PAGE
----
Hemingway's attitude toward gender and gender relations is ambiguous. On one hand, Hemingway cultivates an image of the hyper-masculine man, but on the other, he can be submissive to certain women—Gertrude Stein, for instance. He pokes fun at Fitzgerald for his sexual insecurities and registers what he must have considered...
Hemingway's attitude toward gender and gender relations is ambiguous. On one hand, Hemingway cultivates an image of the hyper-masculine man, but on the other, he can be submissive to certain women—Gertrude Stein, for instance. He pokes fun at Fitzgerald for his sexual insecurities and registers what he must have considered a healthy disgust over Stein's lovemaking with her partner, Alice B. Toklas. His relationship with his wife, Hadley, is depicted in the book as a kind of happy mystery; for instance, in "A False Spring," the pair decide to go to the race track, where they win some money. Hemingway is clearly the one in control of the situation but is constantly requiring validation from his wife. At bottom, there is something missing in their relationship. The chapter ends with the pair using their winnings to have a nice dinner:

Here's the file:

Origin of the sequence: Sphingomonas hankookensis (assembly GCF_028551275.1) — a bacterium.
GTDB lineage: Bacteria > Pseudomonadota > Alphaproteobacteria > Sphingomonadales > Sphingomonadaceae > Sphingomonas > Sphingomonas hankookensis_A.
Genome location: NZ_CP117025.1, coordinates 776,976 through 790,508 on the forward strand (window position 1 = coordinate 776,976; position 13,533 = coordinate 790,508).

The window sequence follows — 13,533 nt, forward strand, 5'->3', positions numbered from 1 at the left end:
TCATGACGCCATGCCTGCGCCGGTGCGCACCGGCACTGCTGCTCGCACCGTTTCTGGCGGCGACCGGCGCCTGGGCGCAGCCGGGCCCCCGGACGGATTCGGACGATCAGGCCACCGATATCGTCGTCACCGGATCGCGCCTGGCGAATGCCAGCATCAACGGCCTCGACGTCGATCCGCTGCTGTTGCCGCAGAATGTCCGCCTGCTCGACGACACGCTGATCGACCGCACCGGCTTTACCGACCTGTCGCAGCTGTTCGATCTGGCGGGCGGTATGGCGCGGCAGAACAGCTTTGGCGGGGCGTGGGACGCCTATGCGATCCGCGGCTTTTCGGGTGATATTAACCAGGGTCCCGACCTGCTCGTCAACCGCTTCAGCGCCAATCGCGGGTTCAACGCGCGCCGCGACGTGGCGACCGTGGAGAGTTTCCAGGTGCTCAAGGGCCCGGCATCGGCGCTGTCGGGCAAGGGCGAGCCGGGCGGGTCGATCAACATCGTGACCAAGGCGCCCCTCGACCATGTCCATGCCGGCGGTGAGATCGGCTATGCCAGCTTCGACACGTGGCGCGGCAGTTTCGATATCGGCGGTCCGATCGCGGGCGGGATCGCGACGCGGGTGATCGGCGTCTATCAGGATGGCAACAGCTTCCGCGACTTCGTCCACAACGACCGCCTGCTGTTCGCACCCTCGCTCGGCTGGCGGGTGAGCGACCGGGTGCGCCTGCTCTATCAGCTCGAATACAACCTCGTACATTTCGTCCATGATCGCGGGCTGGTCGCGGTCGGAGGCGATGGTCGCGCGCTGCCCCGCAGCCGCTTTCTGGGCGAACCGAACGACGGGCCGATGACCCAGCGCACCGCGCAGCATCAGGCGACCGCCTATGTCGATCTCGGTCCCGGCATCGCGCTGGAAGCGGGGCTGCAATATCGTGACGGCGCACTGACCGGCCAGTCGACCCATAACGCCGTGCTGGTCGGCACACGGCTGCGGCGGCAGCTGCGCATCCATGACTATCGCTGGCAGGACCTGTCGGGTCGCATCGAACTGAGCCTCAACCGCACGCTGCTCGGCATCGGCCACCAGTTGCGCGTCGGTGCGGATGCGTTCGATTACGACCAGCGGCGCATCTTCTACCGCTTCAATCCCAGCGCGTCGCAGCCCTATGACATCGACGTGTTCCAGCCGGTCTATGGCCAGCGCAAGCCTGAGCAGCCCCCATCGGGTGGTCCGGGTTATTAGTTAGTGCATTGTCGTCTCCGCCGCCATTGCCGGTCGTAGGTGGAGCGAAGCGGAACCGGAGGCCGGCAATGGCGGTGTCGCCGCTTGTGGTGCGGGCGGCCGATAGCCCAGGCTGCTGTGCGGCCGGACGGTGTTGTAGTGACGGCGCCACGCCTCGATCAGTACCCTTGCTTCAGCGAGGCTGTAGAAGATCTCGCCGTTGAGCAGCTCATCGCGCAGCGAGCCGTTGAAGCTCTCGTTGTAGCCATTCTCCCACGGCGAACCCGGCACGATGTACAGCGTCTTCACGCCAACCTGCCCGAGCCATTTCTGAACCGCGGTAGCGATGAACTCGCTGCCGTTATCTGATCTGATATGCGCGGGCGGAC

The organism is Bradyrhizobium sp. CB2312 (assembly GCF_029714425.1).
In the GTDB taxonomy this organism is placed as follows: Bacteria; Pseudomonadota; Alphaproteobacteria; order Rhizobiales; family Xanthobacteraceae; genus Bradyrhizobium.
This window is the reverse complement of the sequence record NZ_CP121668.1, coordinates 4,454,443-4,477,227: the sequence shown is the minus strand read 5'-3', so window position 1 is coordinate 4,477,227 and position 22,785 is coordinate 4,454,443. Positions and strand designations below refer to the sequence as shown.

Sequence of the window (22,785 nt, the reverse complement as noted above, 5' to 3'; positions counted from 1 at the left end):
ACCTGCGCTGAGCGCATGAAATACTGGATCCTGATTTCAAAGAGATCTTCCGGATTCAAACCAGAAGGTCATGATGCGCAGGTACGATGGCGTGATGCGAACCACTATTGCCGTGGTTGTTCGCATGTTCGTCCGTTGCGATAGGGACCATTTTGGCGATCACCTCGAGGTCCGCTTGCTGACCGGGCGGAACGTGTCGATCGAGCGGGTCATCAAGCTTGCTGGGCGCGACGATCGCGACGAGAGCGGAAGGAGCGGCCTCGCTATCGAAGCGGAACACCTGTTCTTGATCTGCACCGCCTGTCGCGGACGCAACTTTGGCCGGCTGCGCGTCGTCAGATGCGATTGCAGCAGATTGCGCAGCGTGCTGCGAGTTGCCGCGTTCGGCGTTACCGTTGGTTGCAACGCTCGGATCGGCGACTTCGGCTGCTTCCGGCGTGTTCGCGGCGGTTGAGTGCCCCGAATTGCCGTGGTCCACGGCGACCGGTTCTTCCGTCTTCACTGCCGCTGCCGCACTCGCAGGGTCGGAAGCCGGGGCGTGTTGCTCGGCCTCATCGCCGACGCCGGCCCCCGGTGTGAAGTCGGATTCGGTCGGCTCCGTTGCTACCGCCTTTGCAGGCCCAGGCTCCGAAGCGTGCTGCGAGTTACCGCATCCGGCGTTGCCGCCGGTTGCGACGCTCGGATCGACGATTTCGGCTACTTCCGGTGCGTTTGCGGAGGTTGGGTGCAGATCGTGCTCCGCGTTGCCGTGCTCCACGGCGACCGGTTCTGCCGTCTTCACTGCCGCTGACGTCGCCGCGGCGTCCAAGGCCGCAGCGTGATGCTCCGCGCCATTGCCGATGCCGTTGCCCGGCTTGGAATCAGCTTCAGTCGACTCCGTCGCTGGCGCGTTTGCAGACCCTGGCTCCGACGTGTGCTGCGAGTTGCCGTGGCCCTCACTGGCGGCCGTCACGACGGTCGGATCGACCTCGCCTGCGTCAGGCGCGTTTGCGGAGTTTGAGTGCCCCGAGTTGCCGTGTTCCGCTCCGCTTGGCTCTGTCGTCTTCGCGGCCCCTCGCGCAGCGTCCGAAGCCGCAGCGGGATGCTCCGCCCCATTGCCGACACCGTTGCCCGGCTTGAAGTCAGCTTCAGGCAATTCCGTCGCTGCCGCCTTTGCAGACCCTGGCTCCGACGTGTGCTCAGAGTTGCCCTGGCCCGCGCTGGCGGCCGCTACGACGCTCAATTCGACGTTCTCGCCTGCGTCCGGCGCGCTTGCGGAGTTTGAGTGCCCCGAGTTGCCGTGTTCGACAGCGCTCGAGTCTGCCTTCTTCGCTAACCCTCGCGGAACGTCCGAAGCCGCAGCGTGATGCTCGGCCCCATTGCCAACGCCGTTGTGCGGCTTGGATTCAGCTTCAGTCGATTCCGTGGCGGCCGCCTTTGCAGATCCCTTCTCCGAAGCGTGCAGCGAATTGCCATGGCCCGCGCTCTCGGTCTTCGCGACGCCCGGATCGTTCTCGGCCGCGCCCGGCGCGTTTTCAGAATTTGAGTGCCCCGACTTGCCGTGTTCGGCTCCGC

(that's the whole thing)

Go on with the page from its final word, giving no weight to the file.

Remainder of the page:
It was a wonderful meal at Michaud’s after we got in; but when we had finished and there was no question of hunger any more the feeling that had been like hunger when we were on the bridge was still there when we caught the bus home. It was there when we came in the room and after we had gone to bed and made love in the dark, it was there. When I woke with the windows open and the moonlight on the roofs of the tall houses, it was there. I put my face away from the moonlight into the shadow but I could not sleep and lay awake thinking about it.
The "hunger" Hemingway continues to experience reflects a certain emptiness he feels even at the end of a "perfect" day. Although A Moveable Feast does not say so, it's clear that the conventional gender relations of his marriage with Hadley, at least in this episode, are not emotionally satisfying. It is telling, earlier in the same chapter, when he asks his wife what this "hunger" he felt was, and she tells him that there are many kinds of hunger, that "memory is a kind of hunger," but he knows he simply wants a meal. This sort of disconnect ("I was being stupid," Hemingway says) underlies the whole problem of gender for Hemingway. As he says at the conclusion of the chapter, "nothing was simple" in Paris.